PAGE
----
I’m going to learn how to walk like a woman
I’m going to learn how to dress, how to dance
I’m going to learn how to make an impression
Do anything for the love of this man

And if he loved me on the day we met
Then why must I be someone else?
The girl he married—now is that still me?
Who am I now? I ask myself

Looks matter.  We all know that.  But personality, actions, and what you choose to do with your life are so much more important.  By teaching our daughters that looks are what really matter, we are undermining their self-confidence and teaching them the antiquated notion that attracting, getting, and keeping a man should be their primary purpose in life, that if you want to succeed at that you must fit some imaginary, unattainable, physical ideal.

I will never, ever forget the comments my dad made about my body.  How he reinforced the negative thoughts I had about my looks, how that made feel so inadequate, so unattractive, and even unlovable.  But with the distance of time, experience, and maturity, I am able to see that he was wrong.  The point here is that the way fathers treat women and girls teaches their daughters how men treat women, and the power dynamics of male-female relationships.  Men and fathers are, of course, not entirely at fault.  Women and mothers teach their daughters plenty of negative things about women and women’s bodies.  But the men in our lives serve as models for men in the rest of our lives.  And we, as daughters, notice it all.  We notice when your head swivels when an attractive woman walks by, we notice when you make negative comments about another woman’s appearance, we notice when you admire a female athlete or newswoman not for skills and talent–but for her looks.  And if you tell your daughter that she should watch what she eats or that she’s getting chubby (i.e. fat) don’t think she’ll ever forget it.

3 Responses
  1. March 9, 2011

    This is a wonderful post, but I also that women sometimes reinforce these same issues. My dad may have said a few things, but my mother did to–things that took a long time to push away. Things that, to this day, still prevent me from seeing how beautiful I really am.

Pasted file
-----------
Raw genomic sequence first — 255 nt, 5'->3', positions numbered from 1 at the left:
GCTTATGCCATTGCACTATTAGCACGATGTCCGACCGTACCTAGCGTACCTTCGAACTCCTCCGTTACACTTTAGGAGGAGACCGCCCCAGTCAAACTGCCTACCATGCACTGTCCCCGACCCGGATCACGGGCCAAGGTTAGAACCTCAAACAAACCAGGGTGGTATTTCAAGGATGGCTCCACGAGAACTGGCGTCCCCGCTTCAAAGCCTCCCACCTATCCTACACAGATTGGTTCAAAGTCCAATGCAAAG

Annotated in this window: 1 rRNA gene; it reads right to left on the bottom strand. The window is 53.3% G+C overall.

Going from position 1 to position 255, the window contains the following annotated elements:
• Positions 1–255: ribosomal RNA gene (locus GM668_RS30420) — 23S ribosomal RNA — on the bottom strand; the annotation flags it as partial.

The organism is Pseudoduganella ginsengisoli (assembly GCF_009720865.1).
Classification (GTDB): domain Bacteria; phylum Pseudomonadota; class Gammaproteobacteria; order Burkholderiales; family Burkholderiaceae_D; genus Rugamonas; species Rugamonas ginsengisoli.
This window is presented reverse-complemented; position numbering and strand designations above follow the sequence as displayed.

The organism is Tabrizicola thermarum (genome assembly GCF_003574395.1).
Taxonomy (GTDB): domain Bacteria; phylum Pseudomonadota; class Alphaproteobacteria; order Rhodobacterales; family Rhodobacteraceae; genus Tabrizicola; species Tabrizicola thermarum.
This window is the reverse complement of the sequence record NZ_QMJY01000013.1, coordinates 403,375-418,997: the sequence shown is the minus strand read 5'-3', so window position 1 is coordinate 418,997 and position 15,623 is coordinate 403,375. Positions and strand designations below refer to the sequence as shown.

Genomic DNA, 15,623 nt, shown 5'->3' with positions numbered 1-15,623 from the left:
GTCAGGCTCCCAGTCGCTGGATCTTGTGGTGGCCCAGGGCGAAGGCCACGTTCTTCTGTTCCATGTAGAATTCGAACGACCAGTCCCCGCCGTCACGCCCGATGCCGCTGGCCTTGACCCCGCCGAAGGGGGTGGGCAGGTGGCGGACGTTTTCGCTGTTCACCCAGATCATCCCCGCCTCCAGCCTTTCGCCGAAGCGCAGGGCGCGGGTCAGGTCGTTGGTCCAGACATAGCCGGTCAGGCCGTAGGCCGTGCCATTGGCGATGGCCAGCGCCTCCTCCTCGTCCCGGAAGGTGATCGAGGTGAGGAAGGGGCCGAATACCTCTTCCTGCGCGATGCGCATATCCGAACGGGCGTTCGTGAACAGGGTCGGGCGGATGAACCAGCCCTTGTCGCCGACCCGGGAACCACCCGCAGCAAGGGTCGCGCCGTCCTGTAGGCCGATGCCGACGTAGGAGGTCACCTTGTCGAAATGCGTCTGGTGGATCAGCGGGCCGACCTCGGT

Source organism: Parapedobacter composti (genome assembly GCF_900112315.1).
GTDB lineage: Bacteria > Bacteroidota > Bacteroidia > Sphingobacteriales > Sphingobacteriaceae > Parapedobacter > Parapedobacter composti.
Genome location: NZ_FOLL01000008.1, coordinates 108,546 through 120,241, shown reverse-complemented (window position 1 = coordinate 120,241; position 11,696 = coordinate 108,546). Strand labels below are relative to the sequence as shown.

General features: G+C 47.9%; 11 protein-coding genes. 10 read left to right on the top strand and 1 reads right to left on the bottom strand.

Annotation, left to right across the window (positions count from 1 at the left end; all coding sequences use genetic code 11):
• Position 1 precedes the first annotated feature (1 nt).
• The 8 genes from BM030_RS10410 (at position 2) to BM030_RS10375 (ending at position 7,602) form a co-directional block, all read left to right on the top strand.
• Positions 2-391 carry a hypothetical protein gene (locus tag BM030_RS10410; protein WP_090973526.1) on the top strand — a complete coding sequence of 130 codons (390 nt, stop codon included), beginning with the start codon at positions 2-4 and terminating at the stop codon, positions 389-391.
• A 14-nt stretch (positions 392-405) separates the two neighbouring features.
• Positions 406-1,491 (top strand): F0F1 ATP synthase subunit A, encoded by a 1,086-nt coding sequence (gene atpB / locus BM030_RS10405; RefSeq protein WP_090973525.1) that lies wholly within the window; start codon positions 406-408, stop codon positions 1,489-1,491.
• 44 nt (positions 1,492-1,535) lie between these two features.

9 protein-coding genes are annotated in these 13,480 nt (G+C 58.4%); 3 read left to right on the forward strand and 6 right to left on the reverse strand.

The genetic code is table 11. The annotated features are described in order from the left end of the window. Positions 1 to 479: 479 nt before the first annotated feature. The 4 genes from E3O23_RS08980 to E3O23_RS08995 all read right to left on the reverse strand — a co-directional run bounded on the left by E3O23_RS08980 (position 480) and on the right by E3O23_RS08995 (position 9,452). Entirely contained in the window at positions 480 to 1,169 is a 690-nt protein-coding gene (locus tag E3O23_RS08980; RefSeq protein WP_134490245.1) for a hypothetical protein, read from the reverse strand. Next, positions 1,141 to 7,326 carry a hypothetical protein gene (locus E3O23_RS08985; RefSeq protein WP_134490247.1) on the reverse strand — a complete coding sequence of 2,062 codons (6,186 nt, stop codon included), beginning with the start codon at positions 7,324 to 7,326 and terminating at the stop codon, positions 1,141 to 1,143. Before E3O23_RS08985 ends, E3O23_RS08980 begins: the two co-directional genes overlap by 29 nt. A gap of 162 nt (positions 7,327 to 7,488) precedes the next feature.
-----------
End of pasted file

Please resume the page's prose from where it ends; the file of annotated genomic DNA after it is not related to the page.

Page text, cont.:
2. Andrea Greco permalink
    March 13, 2011

    Great piece! I told a couple of people about it, and both of them reacted the same way: “I’m so glad somebody is writing about that.” It’s something most women have dealt with, but we don’t always talk about it, because it cuts deep. This is an articulate exploration of the subject, and I admire your chutzpah for discussing your own experience.

    Practically from birth, a girl will be informed of her feminine role by every other image she sees. The last person who should be telegraphing this message of “cover it up and pack it in” is her dad.

    I wonder if fathers are trying, consciously or not, to correct for their wives’ choices when they make these sorts of comments to their daughters. In other words, “Don’t you turn into your mother… you know, that woman who I don’t really want to have sex with anymore…” That train of thought gets weird real quick, but it is what it is. Mothers do the same thing with their sons, I think, albeit without the focus on body shape. It’s bizarre, the assumption that little children need any help getting into “the straitjacket of traditional American masculinity” — or femininity. As if this is some sort of favor. As if the rest of the world won’t pressure a kid plenty.

  3. YMB permalink
    March 28, 2011

    I am 33 years old and my right hip has been bothering me since I was about 11 years old — basically ever since I reached puberty. At different times in my life, this pain has ranged from a a severe lower back pain to an ever-present tightness and dullness deep inside my hip. I am an athlete so I tried exercise, stretching, yoga, nothing helped. I am also spiritual so I tried somatic body work and energy healing, massage. Eventually I was able to tap into the emotional substance of this pain, and it had to do with my father and our interaction when I was just entering puberty. I sat with that thought, trying to heal it and understand it for a long time.

    Finally, one day, as I was walking I began swaying my hips. And the pain was gone! I realized that I had been preventing the natural sway of my hips, by pulling my hip inward, and I had been doing it for 22 years! My father planted a seed in my mind that said, “Don’t you be sexy, womanly and attract male attention”, and I buried that seed until it became part of my identity, my body, my gait. My husband has brought out the woman in me, and for that I am deeply grateful.